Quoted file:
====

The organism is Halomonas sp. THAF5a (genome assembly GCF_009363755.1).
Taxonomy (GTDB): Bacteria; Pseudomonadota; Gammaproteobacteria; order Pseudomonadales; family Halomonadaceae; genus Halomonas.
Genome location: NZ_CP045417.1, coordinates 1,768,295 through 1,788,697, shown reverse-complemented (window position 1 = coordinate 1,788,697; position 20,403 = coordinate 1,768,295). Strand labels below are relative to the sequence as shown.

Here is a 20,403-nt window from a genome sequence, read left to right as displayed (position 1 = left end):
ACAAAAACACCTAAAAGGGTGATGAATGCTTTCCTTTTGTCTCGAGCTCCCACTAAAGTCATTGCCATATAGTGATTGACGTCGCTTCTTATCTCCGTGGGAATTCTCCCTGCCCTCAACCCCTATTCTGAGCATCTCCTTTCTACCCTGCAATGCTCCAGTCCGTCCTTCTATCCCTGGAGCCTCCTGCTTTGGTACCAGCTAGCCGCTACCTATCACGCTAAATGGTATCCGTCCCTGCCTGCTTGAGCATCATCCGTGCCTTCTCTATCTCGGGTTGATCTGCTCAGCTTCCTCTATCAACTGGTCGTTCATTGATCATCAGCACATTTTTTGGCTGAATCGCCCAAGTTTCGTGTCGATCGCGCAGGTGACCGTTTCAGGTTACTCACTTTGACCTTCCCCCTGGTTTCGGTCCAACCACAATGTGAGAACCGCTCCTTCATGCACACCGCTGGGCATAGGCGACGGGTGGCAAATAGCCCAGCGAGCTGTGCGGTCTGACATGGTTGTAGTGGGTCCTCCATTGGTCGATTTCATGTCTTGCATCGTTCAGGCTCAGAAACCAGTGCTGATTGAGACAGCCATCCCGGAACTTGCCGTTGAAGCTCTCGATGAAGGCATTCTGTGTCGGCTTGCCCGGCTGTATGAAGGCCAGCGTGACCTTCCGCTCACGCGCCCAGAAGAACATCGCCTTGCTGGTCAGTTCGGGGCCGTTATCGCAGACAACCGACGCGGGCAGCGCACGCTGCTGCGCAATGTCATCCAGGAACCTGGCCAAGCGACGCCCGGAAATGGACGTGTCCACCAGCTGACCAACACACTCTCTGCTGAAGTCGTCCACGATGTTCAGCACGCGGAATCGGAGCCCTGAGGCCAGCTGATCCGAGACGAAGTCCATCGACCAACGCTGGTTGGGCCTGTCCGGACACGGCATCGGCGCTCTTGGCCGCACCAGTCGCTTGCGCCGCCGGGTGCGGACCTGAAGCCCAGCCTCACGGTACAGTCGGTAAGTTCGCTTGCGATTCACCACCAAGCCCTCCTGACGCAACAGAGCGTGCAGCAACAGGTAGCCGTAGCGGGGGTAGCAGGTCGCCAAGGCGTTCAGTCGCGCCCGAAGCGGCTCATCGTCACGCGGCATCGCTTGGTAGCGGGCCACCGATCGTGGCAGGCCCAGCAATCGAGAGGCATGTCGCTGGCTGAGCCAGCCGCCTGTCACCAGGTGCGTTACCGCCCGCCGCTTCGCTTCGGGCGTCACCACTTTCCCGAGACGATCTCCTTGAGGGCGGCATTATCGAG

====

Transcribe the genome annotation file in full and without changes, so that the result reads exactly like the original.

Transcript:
The organism is Halomonas sp. THAF5a (genome assembly GCF_009363755.1).
Taxonomy (GTDB): Bacteria; Pseudomonadota; Gammaproteobacteria; order Pseudomonadales; family Halomonadaceae; genus Halomonas.
Genome location: NZ_CP045417.1, coordinates 1,768,295 through 1,788,697, shown reverse-complemented (window position 1 = coordinate 1,788,697; position 20,403 = coordinate 1,768,295). Strand labels below are relative to the sequence as shown.

Here is a 20,403-nt window from a genome sequence, read left to right as displayed (position 1 = left end):
ACAAAAACACCTAAAAGGGTGATGAATGCTTTCCTTTTGTCTCGAGCTCCCACTAAAGTCATTGCCATATAGTGATTGACGTCGCTTCTTATCTCCGTGGGAATTCTCCCTGCCCTCAACCCCTATTCTGAGCATCTCCTTTCTACCCTGCAATGCTCCAGTCCGTCCTTCTATCCCTGGAGCCTCCTGCTTTGGTACCAGCTAGCCGCTACCTATCACGCTAAATGGTATCCGTCCCTGCCTGCTTGAGCATCATCCGTGCCTTCTCTATCTCGGGTTGATCTGCTCAGCTTCCTCTATCAACTGGTCGTTCATTGATCATCAGCACATTTTTTGGCTGAATCGCCCAAGTTTCGTGTCGATCGCGCAGGTGACCGTTTCAGGTTACTCACTTTGACCTTCCCCCTGGTTTCGGTCCAACCACAATGTGAGAACCGCTCCTTCATGCACACCGCTGGGCATAGGCGACGGGTGGCAAATAGCCCAGCGAGCTGTGCGGTCTGACATGGTTGTAGTGGGTCCTCCATTGGTCGATTTCATGTCTTGCATCGTTCAGGCTCAGAAACCAGTGCTGATTGAGACAGCCATCCCGGAACTTGCCGTTGAAGCTCTCGATGAAGGCATTCTGTGTCGGCTTGCCCGGCTGTATGAAGGCCAGCGTGACCTTCCGCTCACGCGCCCAGAAGAACATCGCCTTGCTGGTCAGTTCGGGGCCGTTATCGCAGACAACCGACGCGGGCAGCGCACGCTGCTGCGCAATGTCATCCAGGAACCTGGCCAAGCGACGCCCGGAAATGGACGTGTCCACCAGCTGACCAACACACTCTCTGCTGAAGTCGTCCACGATGTTCAGCACGCGGAATCGGAGCCCTGAGGCCAGCTGATCCGAGACGAAGTCCATCGACCAACGCTGGTTGGGCCTGTCCGGACACGGCATCGGCGCTCTTGGCCGCACCAGTCGCTTGCGCCGCCGGGTGCGGACCTGAAGCCCAGCCTCACGGTACAGTCGGTAAGTTCGCTTGCGATTCACCACCAAGCCCTCCTGACGCAACAGAGCGTGCAGCAACAGGTAGCCGTAGCGGGGGTAGCAGGTCGCCAAGGCGTTCAGTCGCGCCCGAAGCGGCTCATCGTCACGCGGCATCGCTTGGTAGCGGGCCACCGATCGTGGCAGGCCCAGCAATCGAGAGGCATGTCGCTGGCTGAGCCAGCCGCCTGTCACCAGGTGCGTTACCGCCCGCCGCTTCGCTTCGGGCGTCACCACTTTCCCGAGACGATCTCCTTGAGGGCGGCATTATCGAG